“I don’t want to take anyone’s guns away, I just want to feel safe in my school,” one student said.
Beckley himself said he respects the laws that are on the books, but he said he just doesn’t “see the need” for assault-style weapons like the AR-15 — the gun used during last month’s massacre in Florida.
Toward the close of the discussion, students wanted to know how to actually get their voices out and heard. They talked about who their representatives and senators were at both the state and federal levels. Some talked about writing letters and encouraging others to do the same, all hearkening back to a statement their school guidance counselor said at the start of the event.
“It’s not enough just to protest. Do something,” Sheila Eaton said.
What was scheduled to last little more than 15 minutes lasted more than an hour, with a core group of about 40 students staying for the discussion. Beckley was heartened and surprised by the response.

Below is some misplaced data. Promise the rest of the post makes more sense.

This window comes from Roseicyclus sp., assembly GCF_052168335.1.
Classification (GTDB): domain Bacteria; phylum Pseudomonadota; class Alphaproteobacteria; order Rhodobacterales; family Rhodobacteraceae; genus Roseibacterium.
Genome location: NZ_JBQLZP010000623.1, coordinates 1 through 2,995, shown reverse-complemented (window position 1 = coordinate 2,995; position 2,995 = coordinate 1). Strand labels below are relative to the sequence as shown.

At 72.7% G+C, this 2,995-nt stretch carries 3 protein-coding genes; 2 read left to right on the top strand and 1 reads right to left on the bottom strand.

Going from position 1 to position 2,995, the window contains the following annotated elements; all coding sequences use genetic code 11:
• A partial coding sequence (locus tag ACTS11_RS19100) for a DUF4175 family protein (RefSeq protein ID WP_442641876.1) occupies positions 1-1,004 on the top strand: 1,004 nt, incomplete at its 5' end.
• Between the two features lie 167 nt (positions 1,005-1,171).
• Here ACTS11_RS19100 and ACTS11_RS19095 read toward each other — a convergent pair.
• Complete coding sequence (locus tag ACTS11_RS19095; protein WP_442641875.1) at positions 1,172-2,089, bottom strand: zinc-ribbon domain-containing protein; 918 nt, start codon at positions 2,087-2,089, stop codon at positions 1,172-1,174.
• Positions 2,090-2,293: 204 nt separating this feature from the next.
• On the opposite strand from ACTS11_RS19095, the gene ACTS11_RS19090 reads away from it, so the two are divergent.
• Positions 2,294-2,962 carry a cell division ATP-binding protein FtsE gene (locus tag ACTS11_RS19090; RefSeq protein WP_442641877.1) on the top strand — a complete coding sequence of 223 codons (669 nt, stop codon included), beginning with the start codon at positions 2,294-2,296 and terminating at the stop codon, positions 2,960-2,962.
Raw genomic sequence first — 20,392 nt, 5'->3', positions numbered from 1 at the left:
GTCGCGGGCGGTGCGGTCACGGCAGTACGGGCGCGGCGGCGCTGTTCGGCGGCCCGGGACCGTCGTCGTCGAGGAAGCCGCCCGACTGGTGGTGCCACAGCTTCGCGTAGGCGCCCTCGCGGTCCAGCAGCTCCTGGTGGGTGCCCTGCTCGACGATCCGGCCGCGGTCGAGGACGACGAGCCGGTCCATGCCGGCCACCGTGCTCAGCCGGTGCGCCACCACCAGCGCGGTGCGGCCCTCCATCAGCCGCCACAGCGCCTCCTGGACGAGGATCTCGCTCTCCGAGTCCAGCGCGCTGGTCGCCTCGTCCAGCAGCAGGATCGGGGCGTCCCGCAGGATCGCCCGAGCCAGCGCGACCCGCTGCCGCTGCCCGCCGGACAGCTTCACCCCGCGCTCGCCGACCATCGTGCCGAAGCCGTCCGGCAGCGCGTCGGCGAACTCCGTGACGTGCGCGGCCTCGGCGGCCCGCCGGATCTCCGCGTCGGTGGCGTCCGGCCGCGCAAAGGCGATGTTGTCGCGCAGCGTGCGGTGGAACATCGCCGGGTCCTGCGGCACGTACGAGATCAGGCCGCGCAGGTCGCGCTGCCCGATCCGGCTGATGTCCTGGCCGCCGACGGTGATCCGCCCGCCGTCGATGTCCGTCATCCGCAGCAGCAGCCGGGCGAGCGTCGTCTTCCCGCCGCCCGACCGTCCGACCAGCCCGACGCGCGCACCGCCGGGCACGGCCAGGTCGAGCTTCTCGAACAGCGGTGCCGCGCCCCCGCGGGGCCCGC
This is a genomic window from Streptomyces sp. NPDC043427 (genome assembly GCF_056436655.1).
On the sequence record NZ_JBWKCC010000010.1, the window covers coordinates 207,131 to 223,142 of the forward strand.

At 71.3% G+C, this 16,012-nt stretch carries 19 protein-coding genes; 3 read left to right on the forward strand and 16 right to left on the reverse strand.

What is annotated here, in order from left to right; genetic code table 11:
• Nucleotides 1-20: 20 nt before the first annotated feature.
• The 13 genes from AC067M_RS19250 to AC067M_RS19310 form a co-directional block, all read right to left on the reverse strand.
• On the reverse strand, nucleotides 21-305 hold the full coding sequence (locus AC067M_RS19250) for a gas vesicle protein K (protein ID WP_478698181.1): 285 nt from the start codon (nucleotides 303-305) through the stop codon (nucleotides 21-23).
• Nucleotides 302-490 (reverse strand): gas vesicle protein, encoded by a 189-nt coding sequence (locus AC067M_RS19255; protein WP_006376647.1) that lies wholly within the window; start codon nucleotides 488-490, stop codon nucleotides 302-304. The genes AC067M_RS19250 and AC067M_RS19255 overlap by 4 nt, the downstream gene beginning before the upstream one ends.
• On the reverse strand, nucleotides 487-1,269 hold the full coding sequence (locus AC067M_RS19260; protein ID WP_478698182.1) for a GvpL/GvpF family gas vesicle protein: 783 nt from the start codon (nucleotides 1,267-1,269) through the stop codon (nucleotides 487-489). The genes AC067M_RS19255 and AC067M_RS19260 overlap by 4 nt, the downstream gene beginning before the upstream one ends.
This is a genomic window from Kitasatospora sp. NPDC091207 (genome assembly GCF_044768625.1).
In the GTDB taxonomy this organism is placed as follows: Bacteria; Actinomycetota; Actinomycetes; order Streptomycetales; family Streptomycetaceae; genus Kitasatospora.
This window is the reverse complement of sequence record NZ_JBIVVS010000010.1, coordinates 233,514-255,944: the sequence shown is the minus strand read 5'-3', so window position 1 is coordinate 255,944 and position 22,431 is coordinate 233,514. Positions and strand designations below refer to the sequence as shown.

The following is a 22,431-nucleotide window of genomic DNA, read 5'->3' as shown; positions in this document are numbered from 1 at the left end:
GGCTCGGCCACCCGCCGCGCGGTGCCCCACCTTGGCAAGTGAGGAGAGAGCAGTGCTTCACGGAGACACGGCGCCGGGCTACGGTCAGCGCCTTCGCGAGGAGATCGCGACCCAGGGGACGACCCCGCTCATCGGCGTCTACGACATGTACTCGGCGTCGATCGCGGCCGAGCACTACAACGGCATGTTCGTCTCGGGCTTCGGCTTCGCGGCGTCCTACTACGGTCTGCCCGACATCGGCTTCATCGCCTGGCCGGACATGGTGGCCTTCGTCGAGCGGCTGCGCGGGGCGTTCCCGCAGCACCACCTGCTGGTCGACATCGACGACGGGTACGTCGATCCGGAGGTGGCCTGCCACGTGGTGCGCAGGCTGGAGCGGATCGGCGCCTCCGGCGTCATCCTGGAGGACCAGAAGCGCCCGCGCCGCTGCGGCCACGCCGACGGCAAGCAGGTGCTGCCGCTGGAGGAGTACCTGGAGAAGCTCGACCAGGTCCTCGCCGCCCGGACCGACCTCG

“Seventeen minutes was a long time,” he said afterward, adding that the discussion exceeded his expectations.
Isaac Smith / ISAAC SMITH
Sparta High School Principal, Scott Beckley, asks for a show of
hands Wednesday during a discussion on school safety and violence
prevention. The discussion was held as a way for students to
participate in the national school walkout scheduled for that day.
Nationally thousands of students and teachers walked out class at
10 a.m. and stayed out for 17 minutes — one minute for each life
lost during last month’s school shooting in Florida.
Du Quoin High School took a more hands-off approach to the walkout.
“The approach that we took with our students and faculty is, this is being presented as a form of protest,” Matt Hickam, the school’s principal, said, adding that they stood in no one’s way if they chose to participate.
Hickam said the students that chose to walk out were told to do so quietly without disrupting class — they were also given an unexcused absence for the time they were not in class.